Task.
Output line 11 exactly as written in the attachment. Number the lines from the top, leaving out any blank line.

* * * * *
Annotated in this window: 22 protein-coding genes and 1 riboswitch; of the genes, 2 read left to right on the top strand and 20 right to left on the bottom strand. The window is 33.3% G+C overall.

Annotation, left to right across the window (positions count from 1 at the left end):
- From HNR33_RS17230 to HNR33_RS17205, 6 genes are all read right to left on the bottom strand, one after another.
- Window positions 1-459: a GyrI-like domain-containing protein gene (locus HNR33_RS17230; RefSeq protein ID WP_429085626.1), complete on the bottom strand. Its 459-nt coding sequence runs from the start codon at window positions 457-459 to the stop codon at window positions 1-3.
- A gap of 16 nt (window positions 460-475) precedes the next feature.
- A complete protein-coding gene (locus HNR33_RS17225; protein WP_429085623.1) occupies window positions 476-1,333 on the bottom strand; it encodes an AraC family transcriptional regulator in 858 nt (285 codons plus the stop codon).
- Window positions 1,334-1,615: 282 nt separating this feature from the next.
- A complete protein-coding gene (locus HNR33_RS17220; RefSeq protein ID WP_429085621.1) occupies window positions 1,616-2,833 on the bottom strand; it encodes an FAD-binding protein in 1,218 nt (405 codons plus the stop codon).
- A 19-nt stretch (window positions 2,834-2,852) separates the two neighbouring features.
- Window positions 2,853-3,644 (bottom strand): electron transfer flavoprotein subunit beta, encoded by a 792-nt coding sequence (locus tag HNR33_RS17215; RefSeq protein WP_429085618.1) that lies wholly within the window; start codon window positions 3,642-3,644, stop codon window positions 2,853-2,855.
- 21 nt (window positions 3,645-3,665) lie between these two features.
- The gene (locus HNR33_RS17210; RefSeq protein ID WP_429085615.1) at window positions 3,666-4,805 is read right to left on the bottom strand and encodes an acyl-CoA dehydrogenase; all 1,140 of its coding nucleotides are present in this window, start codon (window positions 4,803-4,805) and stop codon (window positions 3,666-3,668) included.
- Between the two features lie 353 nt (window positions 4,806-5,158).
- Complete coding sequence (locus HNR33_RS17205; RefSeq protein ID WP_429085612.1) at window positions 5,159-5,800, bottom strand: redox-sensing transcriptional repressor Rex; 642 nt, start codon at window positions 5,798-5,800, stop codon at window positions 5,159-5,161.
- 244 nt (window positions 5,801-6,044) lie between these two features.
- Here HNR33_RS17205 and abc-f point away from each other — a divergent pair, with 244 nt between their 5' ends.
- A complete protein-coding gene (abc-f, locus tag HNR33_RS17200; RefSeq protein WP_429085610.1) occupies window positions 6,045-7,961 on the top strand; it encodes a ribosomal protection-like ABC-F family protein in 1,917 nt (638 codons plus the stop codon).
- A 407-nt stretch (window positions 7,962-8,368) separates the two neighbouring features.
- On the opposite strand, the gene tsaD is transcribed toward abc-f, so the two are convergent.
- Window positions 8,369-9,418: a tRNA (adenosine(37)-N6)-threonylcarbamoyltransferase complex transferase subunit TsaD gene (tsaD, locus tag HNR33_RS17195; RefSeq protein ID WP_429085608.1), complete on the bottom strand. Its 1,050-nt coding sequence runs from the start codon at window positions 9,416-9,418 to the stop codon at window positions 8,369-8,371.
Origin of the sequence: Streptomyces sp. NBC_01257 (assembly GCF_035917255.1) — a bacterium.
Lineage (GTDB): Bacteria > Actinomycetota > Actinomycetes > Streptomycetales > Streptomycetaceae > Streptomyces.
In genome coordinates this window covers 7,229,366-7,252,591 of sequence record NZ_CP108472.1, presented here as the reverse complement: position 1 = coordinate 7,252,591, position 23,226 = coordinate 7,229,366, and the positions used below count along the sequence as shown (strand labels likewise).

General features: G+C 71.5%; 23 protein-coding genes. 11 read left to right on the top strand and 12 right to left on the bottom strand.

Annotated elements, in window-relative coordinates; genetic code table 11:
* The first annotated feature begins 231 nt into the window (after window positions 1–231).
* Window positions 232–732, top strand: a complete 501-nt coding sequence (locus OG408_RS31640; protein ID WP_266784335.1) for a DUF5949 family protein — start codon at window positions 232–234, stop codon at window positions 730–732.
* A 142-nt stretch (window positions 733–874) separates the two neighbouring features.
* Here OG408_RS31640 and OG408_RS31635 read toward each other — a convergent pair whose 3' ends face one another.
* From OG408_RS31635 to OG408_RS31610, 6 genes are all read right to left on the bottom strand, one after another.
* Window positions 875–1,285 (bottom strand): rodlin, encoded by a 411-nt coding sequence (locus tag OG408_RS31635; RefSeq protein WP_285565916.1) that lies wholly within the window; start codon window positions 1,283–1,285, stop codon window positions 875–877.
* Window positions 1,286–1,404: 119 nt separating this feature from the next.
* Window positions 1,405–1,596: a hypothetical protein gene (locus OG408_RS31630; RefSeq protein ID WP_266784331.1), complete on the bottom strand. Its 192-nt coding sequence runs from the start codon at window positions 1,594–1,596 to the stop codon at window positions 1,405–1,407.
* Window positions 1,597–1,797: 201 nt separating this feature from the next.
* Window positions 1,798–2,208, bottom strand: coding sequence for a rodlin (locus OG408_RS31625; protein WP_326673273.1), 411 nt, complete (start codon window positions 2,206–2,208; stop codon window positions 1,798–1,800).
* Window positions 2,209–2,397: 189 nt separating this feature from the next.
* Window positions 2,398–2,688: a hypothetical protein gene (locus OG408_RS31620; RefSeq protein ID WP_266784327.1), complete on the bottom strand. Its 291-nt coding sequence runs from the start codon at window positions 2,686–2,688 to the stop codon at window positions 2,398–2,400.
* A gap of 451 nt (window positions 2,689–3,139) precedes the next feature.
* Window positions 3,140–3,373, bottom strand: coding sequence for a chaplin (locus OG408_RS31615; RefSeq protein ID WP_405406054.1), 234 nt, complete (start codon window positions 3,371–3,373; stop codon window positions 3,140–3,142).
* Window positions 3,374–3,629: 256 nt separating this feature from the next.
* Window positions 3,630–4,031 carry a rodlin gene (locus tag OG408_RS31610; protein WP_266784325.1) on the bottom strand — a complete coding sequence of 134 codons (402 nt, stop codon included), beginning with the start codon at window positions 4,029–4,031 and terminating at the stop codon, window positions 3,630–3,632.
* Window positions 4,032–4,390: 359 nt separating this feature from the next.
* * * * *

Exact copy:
- 21 nt (window positions 3,645-3,665) lie between these two features.